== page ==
ILLINOIS APPELLATE COURT — THIRD DISTRICT JUDGMENT AFFIRMED.
OPINION FILED OCTOBER 29, 1980.
DONALD G. HOLEMAN, A MINOR, BY MONMOUTH TRUST AND SAVINGS BANK, PLAINTIFF-APPELLANT,
WILLIAM H. SMALLWOOD, DEFENDANT-APPELLEE.
APPEAL from the Circuit Court of Warren County; the Hon.
STEPHEN G. EVANS, Judge, presiding.
MR. JUSTICE STENGEL DELIVERED THE OPINION OF THE COURT:
Rehearing denied November 26, 1980.
On May 5, 1977, at 3 p.m., 6-year-old Donald Holeman was walking home from school with two friends on the sidewalk on the south side of 9th Street in Monmouth, Illinois, when they came to the Main Street intersection. The traffic light controlling 9th Street traffic was green, and the pedestrian control signal facing the boys said "WALK." Donald started to cross Main Street in the crosswalk when he collided with a school bus and fell to the ground. The bus, driven by William Smallwood, had been proceeding westerly on 9th Street. At the Main Street intersection the bus had begun a left turn onto Main Street when the accident occurred. The bus came to a stop with the left rear dual wheels resting upon the child's abdomen and pelvis, causing severe injuries. Suit was filed against the driver and against the owner of the bus. The owner was later dismissed from the suit. At the conclusion of the trial before a jury, a verdict was returned in favor of defendant. Plaintiff appeals.
Before considering plaintiff's contentions, a brief summary of the evidence will be helpful. Defendant Smallwood was called as an adverse witness pursuant to section 60 of the Civil Practice Act (Ill. Rev. Stat. 1979, ch. 110, par. 60). He stated that he was driving an empty bus on his way to make a pickup at Achievement Industries, a handicapped workshop, going west on 9th Street about 3 p.m., when he passed Harding Elementary School and approached the Main Street intersection. He knew that school children would be crossing the street at that location at that time of day. He had a green light, and after checking all around the intersection, he slowly began a left turn while traveling 5 or 10 m.p.h. As the bus was crossing the Main Street crosswalk, he heard a thud, put on his brakes, and, looking in his outside rearview mirror, he saw a child lying on the ground under his left rear wheels. He quickly moved the bus off the boy, and then got out to give the boy assistance.
The two young companions of the injured boy also testified at trial. Both boys said that the "WALK" light was on as they approached the crosswalk, that they saw the bus turning, that they stayed together at the curb while plaintiff ran into the street, that plaintiff ran into the side of the bus, and that as he did so, he put his hands up and then slid under the bus.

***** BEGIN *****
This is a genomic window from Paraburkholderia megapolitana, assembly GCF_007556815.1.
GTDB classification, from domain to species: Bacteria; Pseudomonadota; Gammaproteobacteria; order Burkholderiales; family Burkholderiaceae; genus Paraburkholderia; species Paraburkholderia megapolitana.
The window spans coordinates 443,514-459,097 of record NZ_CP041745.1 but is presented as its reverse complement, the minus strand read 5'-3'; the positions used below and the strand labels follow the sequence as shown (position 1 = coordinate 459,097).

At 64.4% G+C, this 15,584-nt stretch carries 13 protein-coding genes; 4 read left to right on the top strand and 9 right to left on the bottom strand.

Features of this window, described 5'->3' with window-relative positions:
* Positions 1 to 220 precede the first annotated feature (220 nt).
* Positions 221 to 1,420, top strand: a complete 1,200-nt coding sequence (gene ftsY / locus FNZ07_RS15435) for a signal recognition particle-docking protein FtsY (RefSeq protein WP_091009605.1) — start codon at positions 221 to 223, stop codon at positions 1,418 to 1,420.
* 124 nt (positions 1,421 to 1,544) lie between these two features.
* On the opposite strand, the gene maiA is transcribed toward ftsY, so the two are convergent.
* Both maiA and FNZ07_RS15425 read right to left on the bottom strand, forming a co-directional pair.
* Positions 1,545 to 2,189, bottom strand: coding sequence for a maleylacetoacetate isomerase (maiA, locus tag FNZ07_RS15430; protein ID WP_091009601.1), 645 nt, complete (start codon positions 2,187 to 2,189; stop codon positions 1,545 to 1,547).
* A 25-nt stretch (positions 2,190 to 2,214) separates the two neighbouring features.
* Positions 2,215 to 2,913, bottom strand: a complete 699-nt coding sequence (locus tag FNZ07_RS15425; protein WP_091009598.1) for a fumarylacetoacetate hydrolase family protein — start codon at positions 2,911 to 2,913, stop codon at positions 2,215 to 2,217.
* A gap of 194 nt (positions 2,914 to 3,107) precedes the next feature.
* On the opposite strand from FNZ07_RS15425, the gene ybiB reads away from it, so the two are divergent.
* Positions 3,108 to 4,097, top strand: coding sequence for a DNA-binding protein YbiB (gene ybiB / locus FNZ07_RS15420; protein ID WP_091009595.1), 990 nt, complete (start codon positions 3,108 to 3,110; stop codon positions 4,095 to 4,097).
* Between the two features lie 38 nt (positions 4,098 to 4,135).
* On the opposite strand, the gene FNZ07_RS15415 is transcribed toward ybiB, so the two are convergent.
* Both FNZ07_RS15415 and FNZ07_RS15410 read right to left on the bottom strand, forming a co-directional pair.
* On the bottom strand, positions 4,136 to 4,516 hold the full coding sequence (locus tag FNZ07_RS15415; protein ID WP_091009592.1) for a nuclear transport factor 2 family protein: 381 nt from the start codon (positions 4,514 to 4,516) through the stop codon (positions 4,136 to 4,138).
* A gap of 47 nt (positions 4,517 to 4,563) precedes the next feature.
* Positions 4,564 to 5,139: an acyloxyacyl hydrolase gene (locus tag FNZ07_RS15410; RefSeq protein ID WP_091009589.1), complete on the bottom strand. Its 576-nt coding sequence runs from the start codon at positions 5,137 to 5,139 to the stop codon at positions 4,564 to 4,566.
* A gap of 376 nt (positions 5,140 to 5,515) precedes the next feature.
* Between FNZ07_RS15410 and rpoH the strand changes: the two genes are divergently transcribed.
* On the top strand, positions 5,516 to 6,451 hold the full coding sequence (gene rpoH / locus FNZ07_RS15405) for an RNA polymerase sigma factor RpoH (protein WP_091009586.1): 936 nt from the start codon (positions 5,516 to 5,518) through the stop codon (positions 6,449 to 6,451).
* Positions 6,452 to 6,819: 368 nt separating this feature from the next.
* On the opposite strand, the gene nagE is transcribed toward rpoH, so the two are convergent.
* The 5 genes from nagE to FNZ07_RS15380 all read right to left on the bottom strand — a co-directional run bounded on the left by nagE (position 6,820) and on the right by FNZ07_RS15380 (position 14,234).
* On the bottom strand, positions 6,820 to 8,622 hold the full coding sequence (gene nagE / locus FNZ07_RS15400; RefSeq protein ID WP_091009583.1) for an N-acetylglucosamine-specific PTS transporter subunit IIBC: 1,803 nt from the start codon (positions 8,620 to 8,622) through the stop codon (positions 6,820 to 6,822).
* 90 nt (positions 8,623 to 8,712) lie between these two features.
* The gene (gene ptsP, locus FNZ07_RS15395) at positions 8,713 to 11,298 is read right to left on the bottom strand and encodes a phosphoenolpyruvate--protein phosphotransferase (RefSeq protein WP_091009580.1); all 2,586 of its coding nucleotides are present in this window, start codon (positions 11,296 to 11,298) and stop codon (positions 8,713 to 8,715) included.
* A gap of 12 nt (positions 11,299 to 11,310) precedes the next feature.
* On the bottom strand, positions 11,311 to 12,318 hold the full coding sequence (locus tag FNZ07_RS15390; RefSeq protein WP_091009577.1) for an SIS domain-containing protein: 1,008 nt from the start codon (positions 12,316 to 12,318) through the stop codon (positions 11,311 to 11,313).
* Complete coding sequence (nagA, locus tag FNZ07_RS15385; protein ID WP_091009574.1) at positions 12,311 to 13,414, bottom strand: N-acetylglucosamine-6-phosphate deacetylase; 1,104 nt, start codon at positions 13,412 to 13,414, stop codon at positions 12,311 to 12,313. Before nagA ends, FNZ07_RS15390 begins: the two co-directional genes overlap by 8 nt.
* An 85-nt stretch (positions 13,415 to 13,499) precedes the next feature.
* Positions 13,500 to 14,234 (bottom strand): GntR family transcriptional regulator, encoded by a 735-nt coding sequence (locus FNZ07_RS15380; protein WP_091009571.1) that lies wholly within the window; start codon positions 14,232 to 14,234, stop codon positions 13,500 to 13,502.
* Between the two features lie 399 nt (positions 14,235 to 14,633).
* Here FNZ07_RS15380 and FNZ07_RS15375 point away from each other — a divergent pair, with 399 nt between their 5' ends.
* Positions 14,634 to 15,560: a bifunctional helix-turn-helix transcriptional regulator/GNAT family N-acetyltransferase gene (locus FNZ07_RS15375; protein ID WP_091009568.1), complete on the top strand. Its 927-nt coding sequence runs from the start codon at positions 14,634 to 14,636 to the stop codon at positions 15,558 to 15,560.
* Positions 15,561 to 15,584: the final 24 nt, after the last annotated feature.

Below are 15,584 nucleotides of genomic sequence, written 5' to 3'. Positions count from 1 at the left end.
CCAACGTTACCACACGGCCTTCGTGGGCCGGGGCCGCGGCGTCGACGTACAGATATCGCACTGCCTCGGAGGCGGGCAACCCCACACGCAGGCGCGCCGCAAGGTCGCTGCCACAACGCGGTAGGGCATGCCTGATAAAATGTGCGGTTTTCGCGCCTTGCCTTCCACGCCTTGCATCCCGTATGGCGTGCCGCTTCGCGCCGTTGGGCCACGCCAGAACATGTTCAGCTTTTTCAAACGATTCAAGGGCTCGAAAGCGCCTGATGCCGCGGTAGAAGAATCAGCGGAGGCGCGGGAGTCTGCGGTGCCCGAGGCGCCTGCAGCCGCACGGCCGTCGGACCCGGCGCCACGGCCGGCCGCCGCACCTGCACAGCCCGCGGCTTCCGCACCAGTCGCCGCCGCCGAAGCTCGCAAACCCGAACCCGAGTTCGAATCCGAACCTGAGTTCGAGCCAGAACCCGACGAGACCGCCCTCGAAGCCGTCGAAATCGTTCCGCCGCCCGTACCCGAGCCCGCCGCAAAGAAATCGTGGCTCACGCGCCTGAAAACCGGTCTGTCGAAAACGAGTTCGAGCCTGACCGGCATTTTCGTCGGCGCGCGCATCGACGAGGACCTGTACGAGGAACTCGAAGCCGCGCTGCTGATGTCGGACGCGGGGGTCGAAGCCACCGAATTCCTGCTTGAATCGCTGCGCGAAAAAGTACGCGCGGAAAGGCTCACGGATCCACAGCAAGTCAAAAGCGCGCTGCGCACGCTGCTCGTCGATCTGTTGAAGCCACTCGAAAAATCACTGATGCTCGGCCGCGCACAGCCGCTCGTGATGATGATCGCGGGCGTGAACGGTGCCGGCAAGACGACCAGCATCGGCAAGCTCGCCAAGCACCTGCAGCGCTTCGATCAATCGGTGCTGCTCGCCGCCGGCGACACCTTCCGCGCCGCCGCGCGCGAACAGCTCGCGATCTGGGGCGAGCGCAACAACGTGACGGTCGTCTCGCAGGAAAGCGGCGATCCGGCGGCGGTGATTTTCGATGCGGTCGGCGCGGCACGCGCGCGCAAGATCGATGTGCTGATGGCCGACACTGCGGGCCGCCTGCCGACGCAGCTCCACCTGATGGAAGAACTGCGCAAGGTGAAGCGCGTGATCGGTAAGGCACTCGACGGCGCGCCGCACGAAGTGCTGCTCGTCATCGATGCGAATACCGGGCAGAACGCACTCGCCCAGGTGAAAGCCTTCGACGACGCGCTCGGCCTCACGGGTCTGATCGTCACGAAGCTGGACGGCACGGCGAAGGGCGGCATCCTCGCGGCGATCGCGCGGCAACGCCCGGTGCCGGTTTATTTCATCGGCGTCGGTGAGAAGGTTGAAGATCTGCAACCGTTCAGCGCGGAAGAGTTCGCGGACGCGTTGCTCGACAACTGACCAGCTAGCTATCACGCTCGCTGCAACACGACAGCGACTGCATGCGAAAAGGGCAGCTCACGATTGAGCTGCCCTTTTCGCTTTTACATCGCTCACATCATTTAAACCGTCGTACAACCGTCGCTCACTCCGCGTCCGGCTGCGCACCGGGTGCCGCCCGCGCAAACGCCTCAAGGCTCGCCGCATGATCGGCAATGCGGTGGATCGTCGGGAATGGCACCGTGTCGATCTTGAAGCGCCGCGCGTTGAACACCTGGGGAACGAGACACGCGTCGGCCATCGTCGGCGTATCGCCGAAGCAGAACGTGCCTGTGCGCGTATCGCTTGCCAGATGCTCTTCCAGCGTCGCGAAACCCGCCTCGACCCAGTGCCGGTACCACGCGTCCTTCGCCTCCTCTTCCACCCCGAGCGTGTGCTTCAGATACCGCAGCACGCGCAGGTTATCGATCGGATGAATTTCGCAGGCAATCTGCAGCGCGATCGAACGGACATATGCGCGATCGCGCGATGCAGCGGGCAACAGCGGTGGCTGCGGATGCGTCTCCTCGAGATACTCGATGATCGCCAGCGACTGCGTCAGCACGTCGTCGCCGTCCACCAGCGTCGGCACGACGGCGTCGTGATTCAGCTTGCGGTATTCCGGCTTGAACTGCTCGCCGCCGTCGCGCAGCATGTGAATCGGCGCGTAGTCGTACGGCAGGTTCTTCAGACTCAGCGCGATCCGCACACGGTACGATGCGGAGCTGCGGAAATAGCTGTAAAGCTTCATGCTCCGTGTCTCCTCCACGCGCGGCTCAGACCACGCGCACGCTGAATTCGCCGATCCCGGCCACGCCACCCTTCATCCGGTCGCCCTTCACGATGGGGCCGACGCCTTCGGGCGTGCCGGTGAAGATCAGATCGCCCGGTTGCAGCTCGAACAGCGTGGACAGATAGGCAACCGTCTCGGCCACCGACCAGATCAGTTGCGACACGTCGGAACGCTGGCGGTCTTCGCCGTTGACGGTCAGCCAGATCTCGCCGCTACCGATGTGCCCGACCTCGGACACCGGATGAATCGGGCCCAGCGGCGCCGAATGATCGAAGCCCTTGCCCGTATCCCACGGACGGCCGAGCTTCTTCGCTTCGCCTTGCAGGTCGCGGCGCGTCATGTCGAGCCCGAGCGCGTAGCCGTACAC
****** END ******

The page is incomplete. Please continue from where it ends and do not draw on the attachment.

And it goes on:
Plaintiff Donnie Holeman, who at the time of trial was almost 9 years old, testified in his own behalf. He stated that the traffic light was green and that the pedestrian light said "WALK" when he started walking and running across the street. He said he was almost to the other side when all of a sudden the bus was in front of him; he put out his hands, and his hands and knees hit the bus. The bus knocked him over backwards, and then the bus was on top of him. He also said on cross-examination that he did not see the bus before he ran into it. The remainder of plaintiff's evidence related to his injuries and medical treatment. In addition to a fractured pelvis, the urinary tubes leading from his bladder were severed, and certain permanent disabilities have resulted.
Defendant William Smallwood testified briefly in his own behalf. The chief defense witness was Darrell Scott Ford, who saw the accident while stopped for the red stoplight in the northbound lane of Main Street. The car he was driving was the first car at the stoplight, about 3 feet from the crosswalk. He stated that when he was about one-half block away, approaching the intersection, he saw some children in the crosswalk, but there were no pedestrians in the intersection when he came to a stop. He then saw the three boys coming down the sidewalk, and the bus crossing the intersection. Ford testified that the bus was already across the crosswalk when plaintiff ran into the street. He said that as plaintiff ran, he looked back to his left at Ford's car and then ran into the side of the bus.
In addition to returning a general verdict in favor of defendant, the jury returned two special interrogatories, one finding that defendant was not guilty of negligence and the second finding that plaintiff's injuries were not proximately caused by defendant's negligence.
Upon appeal from the judgment entered in favor of defendant, plaintiff first contends that defendant was liable as a matter of law for violating a provision of the Illinois Vehicle Code when he failed to yield the right-of-way to a pedestrian and that the court should have directed a verdict in favor of plaintiff. Section 11-307 of the Code (Ill. Rev. Stat. 1977, ch. 95 1/2, par. 11-307) provided:
"Whenever special pedestrian-control signals exhibiting the words `Walk' or `Don't Walk' are in place such signals shall indicate as follows: